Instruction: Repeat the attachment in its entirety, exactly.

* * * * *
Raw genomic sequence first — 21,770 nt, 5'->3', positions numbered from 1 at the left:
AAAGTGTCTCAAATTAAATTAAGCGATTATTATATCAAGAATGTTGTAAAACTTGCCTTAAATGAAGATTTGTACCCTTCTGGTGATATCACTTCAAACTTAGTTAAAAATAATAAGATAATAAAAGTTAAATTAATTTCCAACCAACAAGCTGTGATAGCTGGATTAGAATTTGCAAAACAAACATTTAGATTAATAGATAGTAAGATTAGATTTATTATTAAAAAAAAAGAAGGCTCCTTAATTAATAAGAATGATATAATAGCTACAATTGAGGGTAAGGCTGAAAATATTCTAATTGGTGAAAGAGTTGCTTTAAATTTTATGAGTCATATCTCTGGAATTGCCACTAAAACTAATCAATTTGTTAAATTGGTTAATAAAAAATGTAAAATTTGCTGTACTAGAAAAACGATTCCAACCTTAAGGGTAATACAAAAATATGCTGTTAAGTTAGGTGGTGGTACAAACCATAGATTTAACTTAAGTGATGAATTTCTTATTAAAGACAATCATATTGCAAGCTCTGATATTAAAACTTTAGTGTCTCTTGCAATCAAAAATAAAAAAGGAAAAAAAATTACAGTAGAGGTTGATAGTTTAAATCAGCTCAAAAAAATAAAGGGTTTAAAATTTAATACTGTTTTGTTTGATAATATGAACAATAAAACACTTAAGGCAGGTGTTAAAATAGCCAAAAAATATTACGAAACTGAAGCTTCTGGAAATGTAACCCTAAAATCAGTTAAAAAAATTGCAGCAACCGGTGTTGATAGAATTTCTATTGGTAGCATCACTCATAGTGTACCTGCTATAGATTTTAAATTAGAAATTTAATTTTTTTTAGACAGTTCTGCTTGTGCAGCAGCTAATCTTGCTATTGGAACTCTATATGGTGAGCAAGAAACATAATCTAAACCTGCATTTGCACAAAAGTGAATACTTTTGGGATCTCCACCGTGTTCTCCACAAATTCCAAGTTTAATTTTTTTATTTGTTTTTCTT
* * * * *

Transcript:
Raw genomic sequence first — 21,770 nt, 5'->3', positions numbered from 1 at the left:
AAAGTGTCTCAAATTAAATTAAGCGATTATTATATCAAGAATGTTGTAAAACTTGCCTTAAATGAAGATTTGTACCCTTCTGGTGATATCACTTCAAACTTAGTTAAAAATAATAAGATAATAAAAGTTAAATTAATTTCCAACCAACAAGCTGTGATAGCTGGATTAGAATTTGCAAAACAAACATTTAGATTAATAGATAGTAAGATTAGATTTATTATTAAAAAAAAAGAAGGCTCCTTAATTAATAAGAATGATATAATAGCTACAATTGAGGGTAAGGCTGAAAATATTCTAATTGGTGAAAGAGTTGCTTTAAATTTTATGAGTCATATCTCTGGAATTGCCACTAAAACTAATCAATTTGTTAAATTGGTTAATAAAAAATGTAAAATTTGCTGTACTAGAAAAACGATTCCAACCTTAAGGGTAATACAAAAATATGCTGTTAAGTTAGGTGGTGGTACAAACCATAGATTTAACTTAAGTGATGAATTTCTTATTAAAGACAATCATATTGCAAGCTCTGATATTAAAACTTTAGTGTCTCTTGCAATCAAAAATAAAAAAGGAAAAAAAATTACAGTAGAGGTTGATAGTTTAAATCAGCTCAAAAAAATAAAGGGTTTAAAATTTAATACTGTTTTGTTTGATAATATGAACAATAAAACACTTAAGGCAGGTGTTAAAATAGCCAAAAAATATTACGAAACTGAAGCTTCTGGAAATGTAACCCTAAAATCAGTTAAAAAAATTGCAGCAACCGGTGTTGATAGAATTTCTATTGGTAGCATCACTCATAGTGTACCTGCTATAGATTTTAAATTAGAAATTTAATTTTTTTTAGACAGTTCTGCTTGTGCAGCAGCTAATCTTGCTATTGGAACTCTATATGGTGAGCAAGAAACATAATCTAAACCTGCATTTGCACAAAAGTGAATACTTTTGGGATCTCCACCGTGTTCTCCACAAATTCCAAGTTTAATTTTTTTATTTGTTTTTCTT